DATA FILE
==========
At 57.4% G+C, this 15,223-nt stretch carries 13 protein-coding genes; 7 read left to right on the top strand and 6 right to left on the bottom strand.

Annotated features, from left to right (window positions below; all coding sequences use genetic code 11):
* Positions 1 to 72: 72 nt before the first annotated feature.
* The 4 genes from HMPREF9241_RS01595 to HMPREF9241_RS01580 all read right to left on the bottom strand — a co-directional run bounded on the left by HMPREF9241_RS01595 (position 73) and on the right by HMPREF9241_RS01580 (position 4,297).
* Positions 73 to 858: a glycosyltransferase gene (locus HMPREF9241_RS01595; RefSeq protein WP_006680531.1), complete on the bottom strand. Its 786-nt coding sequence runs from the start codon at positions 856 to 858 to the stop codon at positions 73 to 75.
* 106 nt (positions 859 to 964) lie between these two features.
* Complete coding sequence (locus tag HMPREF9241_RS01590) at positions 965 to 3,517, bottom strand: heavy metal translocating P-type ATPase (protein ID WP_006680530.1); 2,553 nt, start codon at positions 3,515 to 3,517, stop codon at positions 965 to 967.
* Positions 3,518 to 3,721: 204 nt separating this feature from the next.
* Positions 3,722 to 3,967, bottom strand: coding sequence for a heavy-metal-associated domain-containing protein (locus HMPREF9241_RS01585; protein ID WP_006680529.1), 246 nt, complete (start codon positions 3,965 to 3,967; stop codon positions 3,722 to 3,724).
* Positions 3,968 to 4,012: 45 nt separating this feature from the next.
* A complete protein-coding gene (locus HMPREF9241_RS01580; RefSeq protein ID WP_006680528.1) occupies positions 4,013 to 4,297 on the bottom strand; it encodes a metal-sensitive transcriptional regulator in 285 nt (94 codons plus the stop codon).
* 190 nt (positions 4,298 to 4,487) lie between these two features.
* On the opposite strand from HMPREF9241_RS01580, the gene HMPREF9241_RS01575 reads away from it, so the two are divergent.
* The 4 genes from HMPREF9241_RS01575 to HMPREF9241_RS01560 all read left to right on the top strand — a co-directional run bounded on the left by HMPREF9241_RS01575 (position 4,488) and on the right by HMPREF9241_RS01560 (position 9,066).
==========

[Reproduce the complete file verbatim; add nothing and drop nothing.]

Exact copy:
At 57.4% G+C, this 15,223-nt stretch carries 13 protein-coding genes; 7 read left to right on the top strand and 6 right to left on the bottom strand.

Annotated features, from left to right (window positions below; all coding sequences use genetic code 11):
* Positions 1 to 72: 72 nt before the first annotated feature.
* The 4 genes from HMPREF9241_RS01595 to HMPREF9241_RS01580 all read right to left on the bottom strand — a co-directional run bounded on the left by HMPREF9241_RS01595 (position 73) and on the right by HMPREF9241_RS01580 (position 4,297).
* Positions 73 to 858: a glycosyltransferase gene (locus HMPREF9241_RS01595; RefSeq protein WP_006680531.1), complete on the bottom strand. Its 786-nt coding sequence runs from the start codon at positions 856 to 858 to the stop codon at positions 73 to 75.
* 106 nt (positions 859 to 964) lie between these two features.
* Complete coding sequence (locus tag HMPREF9241_RS01590) at positions 965 to 3,517, bottom strand: heavy metal translocating P-type ATPase (protein ID WP_006680530.1); 2,553 nt, start codon at positions 3,515 to 3,517, stop codon at positions 965 to 967.
* Positions 3,518 to 3,721: 204 nt separating this feature from the next.
* Positions 3,722 to 3,967, bottom strand: coding sequence for a heavy-metal-associated domain-containing protein (locus HMPREF9241_RS01585; protein ID WP_006680529.1), 246 nt, complete (start codon positions 3,965 to 3,967; stop codon positions 3,722 to 3,724).
* Positions 3,968 to 4,012: 45 nt separating this feature from the next.
* A complete protein-coding gene (locus HMPREF9241_RS01580; RefSeq protein ID WP_006680528.1) occupies positions 4,013 to 4,297 on the bottom strand; it encodes a metal-sensitive transcriptional regulator in 285 nt (94 codons plus the stop codon).
* 190 nt (positions 4,298 to 4,487) lie between these two features.
* On the opposite strand from HMPREF9241_RS01580, the gene HMPREF9241_RS01575 reads away from it, so the two are divergent.
* The 4 genes from HMPREF9241_RS01575 to HMPREF9241_RS01560 all read left to right on the top strand — a co-directional run bounded on the left by HMPREF9241_RS01575 (position 4,488) and on the right by HMPREF9241_RS01560 (position 9,066).